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Dark Moon (Chapter Twenty Four)

His gun was filled with lead. Regardless, being shot hurt. Really, really hurt.

And he shot me in the butt. How mortifying.

I wanted to shout, curse, cry. Instead I ran.

At first all I could think of was getting away, so I accelerated in the general direction of Cuba. However, when my skin began to heal the hole with the bullet still inside, I detoured to the cabin.

Approaching from the rear, I sniffed the air and smelled nothing but trees, heard only the wind. Leaping onto the back porch, I imagined myself human and suddenly I was.

The talisman resided in the pocket of Jessie's pants back at the junkyard. Even though I didn't appear to need it anymore, I wanted the icon back. And I'd get it, just as soon as I removed the irritating bullet from my ass.

I could get used to changing back and forth in the blink of an eye. The lack of pain and agony was a definite plus.

Making use of my suddenly opposable thumb, I turned the doorknob, slipped inside, then straight into the bathroom. The glare of the electric light made me flinch even before I saw myself in the mirror.

Dirt streaked my face; my hair was full of leaves and twigs; fiery red scratches marred my arms. Twisting awkwardly, I tried to see my wound, but I couldn't.

The bullet seemed to be scraping me from the inside out. What didn't kill me might just drive me mad. I was going to have to ask for help, and I hated that.

I opened the bathroom door, and yelped. Nic stood on the other side. One glance at my face and he cursed, then shoved his way into the room.

I snatched a towel off the rack and clutched it to my breasts. Stupid. He'd already seen and touched everything already.

"What the hell happened?" Nic demanded.

I wasn't sure where to start.

"I woke up and you were gone. No note. Nothing."

Nic shoved his fingers through his hair, making it stand on end, reminding me of the coarse blond locks of our dream child.

I shoved the image out of my head. That child wasn't real, could never be real, and I had to remember that.

Nic wore nothing but boxers. Too bad I didn't have time to admire his physique. Blood flowed down the back of my legs and dripped onto the floor.

"What the – "?

Nic yanked the towel free and spun me around. I was so shocked, I let him.

"Who shot you?"

"Guy in the junkyard. The owner, or maybe the night watchman."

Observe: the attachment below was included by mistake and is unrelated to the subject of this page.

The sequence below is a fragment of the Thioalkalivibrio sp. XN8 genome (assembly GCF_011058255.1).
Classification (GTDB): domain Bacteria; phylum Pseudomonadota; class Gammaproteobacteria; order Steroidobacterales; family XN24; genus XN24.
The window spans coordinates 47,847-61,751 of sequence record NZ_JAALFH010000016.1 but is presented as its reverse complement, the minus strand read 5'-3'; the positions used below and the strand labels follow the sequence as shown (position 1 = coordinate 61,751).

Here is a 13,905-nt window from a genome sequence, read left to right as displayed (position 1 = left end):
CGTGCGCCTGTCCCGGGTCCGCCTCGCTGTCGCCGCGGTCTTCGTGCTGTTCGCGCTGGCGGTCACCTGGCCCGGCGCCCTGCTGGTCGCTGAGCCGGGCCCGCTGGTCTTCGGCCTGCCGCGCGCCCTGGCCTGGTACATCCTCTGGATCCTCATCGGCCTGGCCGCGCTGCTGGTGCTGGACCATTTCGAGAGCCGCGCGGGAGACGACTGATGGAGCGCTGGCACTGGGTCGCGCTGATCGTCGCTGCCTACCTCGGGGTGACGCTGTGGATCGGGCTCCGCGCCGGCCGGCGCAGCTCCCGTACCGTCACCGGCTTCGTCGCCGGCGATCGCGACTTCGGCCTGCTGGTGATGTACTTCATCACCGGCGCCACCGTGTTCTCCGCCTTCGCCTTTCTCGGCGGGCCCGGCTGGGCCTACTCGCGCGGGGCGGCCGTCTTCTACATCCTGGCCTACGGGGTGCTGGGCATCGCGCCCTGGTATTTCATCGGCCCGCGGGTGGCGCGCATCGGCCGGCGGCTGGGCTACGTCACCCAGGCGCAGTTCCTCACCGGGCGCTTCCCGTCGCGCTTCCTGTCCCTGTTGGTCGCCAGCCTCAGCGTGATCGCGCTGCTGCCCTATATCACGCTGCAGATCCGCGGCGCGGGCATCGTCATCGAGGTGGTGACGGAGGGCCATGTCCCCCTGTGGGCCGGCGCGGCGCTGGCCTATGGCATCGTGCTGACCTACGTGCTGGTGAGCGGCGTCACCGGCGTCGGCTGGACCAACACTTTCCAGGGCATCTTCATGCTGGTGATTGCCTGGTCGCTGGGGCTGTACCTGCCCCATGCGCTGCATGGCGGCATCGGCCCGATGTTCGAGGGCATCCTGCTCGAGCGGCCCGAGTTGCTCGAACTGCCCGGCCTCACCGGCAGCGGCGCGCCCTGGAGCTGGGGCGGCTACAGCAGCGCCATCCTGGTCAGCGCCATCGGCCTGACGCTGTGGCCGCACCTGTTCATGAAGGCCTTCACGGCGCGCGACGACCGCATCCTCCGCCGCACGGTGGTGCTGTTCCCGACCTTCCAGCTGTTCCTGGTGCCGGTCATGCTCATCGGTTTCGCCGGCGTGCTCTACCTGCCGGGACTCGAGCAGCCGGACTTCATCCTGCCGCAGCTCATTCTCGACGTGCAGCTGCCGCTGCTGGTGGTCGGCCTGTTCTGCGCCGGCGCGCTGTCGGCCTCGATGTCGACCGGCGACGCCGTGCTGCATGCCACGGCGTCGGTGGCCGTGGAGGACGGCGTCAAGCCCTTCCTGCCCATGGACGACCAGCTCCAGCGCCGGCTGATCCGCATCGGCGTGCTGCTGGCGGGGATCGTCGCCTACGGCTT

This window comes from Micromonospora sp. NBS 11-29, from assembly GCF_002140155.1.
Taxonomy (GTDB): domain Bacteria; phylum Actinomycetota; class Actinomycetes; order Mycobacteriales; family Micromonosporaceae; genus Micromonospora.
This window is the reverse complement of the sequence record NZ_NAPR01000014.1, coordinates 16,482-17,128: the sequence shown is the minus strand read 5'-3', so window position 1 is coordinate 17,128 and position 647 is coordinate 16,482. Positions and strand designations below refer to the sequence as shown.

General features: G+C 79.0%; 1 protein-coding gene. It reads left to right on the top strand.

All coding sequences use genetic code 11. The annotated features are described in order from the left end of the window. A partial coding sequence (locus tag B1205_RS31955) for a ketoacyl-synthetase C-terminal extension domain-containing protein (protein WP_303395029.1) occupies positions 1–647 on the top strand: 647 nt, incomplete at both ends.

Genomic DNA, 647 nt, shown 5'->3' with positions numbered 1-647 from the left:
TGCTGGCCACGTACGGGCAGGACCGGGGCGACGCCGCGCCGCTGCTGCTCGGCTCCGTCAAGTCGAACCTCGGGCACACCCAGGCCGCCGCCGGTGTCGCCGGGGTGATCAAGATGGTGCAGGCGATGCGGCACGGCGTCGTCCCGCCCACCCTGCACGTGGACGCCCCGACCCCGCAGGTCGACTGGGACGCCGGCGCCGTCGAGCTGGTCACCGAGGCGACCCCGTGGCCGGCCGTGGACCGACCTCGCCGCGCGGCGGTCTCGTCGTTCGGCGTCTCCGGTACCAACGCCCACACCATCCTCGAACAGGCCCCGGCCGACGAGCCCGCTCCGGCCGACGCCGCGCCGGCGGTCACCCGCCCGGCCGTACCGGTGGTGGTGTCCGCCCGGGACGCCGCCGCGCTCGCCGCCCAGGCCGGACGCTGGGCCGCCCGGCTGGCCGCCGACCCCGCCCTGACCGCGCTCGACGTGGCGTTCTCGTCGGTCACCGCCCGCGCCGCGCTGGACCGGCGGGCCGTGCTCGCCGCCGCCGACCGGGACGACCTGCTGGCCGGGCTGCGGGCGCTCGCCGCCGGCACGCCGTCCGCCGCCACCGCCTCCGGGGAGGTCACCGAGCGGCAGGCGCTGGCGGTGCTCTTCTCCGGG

"I take it you were furry at the time," he murmured. "Or he and I are going to have a discussion."

I glanced over my shoulder and caught an expression of such violence cross his face I was shocked – and a little bit charmed.

I could take care of myself – bullet in the butt notwithstanding – but it was kind of nice for once to have someone else want to look after me.

Nic saw me staring and schooled his face into the stoic mask I'd come to loathe. "You'd better get in the bathtub. You're making a mess."

"Good idea." I climbed in.

"What were you doing at the junkyard?"

Quickly I explained about the phone call, the Edsel, the watchman, and the ghostly wolves. When I was done, Nic stared at me without blinking. "Ghost wolves. Are they something new?"

"I've never heard of them. But now I know why I saw wolf shadows at Lydia's and caught the scent of wolves when everyone else swears there aren't any. At least I'm not nuts."

"Just able to see, smell, and hear things no one else can," he said dryly. "Do you think the disappearing bodies are related somehow?"

I thought for a minute, then shook my head. "The ghost wolves didn't do much beyond bump against me and spread cold spots. I doubt they're killing people. Besides, Sheriff Stephenson was killed with a knife, then marked with a human bite."

"Which means we've got two problems instead of one."

"At least."

"So what's the deal?" He waved at my rear end. "I thought werewolves could heal damn near anything."

"We can. Trouble is, I'm healing faster than usual. You're going to have to dig that out."

He didn't argue. "Got any medical instruments?"

"Not anymore."

"Oh, right. Compound go boom."

Leaning down, Nic peered at my left cheek. Funny how a little bullet and a lot of blood took care of any sexual interest in my nakedness. Or maybe discovering my true nature had already killed that.

"Will left a few things," he said. "Hold on."

He returned a few minutes later with a small leather case. Inside were several lethal-looking blades.